The latest liberalization move came in October, when the government announced that it was allowing four local governments to issue bonds. Since then the cities of Shanghai and Shenzhen and the provinces of Zhejiang and Guangdong have sold a total of 22.9 billion yuan of bonds with maturities of three to five years, with the longer maturities yielding between 3.3 percent and 3.47 percent.

Until now local governments have had to rely on bank borrowings or request the central government to issue bonds on their behalf. Some analysts believe that bank loans made to local governments under the 2009 stimulus program will account for a big share of the anticipated rise in nonperforming loans. The shift toward bond market financing should help prevent local government debt from posing a risk to the banking sector, officials believe.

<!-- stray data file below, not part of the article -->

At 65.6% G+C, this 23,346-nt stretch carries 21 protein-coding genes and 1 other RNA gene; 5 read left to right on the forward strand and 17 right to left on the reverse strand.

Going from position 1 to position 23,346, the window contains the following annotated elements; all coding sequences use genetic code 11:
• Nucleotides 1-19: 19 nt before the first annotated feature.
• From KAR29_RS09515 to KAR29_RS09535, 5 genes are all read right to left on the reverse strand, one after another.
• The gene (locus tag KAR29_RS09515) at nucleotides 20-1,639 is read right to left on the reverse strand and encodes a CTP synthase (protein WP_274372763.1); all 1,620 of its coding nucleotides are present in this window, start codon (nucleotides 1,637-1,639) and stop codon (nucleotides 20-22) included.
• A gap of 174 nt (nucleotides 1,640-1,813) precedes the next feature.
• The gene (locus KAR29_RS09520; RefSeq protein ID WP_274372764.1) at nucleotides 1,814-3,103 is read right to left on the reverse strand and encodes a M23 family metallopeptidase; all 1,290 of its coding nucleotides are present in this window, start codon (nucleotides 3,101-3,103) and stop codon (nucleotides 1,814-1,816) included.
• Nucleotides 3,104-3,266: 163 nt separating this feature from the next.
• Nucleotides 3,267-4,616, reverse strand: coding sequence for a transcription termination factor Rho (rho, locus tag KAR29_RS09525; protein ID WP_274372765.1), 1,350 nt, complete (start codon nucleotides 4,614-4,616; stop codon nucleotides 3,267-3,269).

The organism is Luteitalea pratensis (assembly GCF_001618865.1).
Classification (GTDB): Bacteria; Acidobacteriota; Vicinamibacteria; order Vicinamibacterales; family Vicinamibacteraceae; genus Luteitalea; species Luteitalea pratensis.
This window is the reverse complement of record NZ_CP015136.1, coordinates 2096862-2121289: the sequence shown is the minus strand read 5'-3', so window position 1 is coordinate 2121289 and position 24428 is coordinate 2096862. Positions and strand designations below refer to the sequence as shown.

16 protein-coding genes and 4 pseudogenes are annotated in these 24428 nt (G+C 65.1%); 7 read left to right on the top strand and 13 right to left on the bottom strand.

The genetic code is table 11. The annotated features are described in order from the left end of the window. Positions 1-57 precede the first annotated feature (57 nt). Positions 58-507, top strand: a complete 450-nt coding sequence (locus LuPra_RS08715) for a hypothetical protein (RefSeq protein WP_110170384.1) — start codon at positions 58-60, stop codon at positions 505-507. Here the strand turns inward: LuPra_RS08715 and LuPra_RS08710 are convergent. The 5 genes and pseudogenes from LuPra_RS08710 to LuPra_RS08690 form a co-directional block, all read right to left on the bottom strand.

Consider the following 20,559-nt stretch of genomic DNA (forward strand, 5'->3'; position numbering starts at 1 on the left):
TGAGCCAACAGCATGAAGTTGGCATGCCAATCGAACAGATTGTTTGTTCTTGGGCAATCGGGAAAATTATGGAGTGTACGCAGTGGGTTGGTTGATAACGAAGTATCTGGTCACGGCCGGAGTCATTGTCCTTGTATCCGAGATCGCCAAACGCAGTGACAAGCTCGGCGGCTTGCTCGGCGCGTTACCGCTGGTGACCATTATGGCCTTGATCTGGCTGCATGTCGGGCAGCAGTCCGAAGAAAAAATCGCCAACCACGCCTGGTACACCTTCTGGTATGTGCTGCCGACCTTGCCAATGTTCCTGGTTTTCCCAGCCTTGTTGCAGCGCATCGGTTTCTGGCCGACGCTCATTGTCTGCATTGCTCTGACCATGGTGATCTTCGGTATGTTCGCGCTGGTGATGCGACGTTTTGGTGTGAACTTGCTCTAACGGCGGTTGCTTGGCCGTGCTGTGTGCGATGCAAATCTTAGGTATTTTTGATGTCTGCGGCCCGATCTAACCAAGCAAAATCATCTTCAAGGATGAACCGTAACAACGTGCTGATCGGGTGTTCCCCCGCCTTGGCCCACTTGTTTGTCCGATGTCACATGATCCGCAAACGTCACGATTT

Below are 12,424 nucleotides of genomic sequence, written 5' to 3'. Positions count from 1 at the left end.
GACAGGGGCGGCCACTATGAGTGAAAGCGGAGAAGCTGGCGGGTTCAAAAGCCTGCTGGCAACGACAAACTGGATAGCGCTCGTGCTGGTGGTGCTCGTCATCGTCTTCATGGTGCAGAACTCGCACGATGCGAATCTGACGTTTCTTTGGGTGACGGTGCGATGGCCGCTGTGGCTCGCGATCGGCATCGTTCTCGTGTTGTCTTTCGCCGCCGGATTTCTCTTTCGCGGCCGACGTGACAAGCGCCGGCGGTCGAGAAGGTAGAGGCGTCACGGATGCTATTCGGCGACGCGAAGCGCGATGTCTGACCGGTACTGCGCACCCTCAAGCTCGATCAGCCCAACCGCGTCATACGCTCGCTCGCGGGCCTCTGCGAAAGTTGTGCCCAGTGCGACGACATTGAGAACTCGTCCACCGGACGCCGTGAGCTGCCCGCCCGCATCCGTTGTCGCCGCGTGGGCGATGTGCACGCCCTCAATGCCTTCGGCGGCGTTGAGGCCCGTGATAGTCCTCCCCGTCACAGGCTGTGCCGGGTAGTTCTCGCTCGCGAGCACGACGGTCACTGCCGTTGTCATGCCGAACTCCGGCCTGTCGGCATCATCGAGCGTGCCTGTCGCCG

Beijing should expand the experiment to all of China’s provinces as soon as possible, says Northwestern’s Shih. “The bond market will not restrain local behavior until all local governments face much higher yield if they behave in a fiscally irresponsible way,” he says.